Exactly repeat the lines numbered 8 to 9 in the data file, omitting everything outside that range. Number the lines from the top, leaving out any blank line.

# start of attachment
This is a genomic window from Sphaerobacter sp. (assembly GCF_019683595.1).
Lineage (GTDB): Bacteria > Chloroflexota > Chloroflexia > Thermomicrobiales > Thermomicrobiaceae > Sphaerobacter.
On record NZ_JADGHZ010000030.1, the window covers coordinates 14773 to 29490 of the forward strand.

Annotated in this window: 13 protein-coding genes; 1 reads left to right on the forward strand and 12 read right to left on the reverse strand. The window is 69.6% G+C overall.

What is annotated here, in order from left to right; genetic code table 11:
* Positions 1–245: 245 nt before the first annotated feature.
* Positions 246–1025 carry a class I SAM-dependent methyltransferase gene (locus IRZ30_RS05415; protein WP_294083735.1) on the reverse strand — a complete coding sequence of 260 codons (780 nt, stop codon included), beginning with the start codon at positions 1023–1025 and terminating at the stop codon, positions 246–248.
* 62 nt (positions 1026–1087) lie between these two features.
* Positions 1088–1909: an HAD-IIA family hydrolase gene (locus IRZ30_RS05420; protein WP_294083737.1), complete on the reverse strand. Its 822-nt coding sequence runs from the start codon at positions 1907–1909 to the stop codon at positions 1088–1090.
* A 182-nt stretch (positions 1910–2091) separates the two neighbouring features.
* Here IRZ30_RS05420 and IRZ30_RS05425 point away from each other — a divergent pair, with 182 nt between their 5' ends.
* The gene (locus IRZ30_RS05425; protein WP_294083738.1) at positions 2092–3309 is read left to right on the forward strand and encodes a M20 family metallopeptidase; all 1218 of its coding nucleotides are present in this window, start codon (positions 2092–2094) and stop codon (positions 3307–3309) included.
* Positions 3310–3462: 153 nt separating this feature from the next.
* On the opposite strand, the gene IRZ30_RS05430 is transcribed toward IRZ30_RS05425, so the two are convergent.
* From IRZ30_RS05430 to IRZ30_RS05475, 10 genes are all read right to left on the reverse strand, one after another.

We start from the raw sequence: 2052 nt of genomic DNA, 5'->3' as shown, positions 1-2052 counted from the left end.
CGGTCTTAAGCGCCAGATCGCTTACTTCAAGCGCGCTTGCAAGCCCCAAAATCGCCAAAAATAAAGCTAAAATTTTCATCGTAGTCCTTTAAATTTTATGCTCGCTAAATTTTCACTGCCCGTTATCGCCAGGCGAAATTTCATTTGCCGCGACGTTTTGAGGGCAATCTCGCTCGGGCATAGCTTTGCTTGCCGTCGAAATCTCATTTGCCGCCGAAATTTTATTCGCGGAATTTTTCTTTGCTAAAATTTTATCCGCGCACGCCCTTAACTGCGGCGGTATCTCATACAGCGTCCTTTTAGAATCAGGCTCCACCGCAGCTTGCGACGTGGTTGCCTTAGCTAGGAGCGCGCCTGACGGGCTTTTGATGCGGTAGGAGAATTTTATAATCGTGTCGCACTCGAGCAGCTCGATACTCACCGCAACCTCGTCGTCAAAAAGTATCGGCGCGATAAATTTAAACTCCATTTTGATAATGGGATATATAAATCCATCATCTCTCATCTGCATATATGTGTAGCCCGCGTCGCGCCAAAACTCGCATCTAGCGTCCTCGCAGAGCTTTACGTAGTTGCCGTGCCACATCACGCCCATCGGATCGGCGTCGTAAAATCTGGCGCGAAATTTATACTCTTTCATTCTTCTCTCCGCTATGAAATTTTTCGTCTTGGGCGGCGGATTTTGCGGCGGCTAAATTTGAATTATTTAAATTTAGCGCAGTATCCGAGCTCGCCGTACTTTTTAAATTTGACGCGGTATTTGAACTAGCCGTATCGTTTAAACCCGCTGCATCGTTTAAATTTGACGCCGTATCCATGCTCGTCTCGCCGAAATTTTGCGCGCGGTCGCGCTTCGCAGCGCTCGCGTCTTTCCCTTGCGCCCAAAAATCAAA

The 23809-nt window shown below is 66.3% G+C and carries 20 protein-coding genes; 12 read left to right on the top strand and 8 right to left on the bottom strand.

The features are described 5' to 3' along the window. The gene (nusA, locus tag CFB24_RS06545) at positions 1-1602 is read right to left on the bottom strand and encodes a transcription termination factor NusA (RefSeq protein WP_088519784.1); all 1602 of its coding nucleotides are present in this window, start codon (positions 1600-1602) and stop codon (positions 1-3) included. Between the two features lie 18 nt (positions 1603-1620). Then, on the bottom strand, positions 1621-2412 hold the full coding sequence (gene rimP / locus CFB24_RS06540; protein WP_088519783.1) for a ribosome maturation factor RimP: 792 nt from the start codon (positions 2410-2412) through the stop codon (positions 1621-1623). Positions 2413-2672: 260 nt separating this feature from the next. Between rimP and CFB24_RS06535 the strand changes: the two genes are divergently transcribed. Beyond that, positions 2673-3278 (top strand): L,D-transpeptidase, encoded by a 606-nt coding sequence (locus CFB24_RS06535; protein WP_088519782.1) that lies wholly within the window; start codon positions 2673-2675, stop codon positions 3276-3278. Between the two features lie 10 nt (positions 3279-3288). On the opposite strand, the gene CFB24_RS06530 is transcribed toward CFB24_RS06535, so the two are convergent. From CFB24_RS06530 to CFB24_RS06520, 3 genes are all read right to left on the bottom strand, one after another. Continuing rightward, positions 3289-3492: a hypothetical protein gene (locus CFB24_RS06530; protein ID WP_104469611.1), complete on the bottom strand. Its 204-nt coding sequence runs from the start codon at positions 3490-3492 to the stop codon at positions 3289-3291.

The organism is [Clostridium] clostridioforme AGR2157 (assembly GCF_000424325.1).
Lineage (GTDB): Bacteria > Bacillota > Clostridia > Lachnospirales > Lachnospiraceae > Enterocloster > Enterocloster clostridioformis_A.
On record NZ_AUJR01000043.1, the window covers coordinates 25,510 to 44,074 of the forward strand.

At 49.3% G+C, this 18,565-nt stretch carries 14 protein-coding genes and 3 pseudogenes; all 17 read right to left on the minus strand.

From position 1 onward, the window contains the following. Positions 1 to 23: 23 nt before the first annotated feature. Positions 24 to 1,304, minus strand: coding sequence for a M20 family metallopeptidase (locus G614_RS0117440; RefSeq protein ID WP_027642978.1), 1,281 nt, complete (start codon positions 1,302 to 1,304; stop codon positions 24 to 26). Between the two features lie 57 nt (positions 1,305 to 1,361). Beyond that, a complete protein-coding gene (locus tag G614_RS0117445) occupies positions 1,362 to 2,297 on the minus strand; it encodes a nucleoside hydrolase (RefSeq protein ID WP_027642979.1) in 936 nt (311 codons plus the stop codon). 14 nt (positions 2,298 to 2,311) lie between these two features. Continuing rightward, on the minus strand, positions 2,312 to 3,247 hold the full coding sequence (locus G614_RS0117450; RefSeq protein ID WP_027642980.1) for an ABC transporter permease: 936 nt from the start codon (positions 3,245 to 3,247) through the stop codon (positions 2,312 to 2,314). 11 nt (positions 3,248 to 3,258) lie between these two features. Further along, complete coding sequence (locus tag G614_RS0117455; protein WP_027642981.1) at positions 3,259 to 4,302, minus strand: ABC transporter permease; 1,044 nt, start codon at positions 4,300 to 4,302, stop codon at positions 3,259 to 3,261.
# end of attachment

* 62 nt (positions 1026–1087) lie between these two features.
* Positions 1088–1909: an HAD-IIA family hydrolase gene (locus IRZ30_RS05420; protein WP_294083737.1), complete on the reverse strand. Its 822-nt coding sequence runs from the start codon at positions 1907–1909 to the stop codon at positions 1088–1090.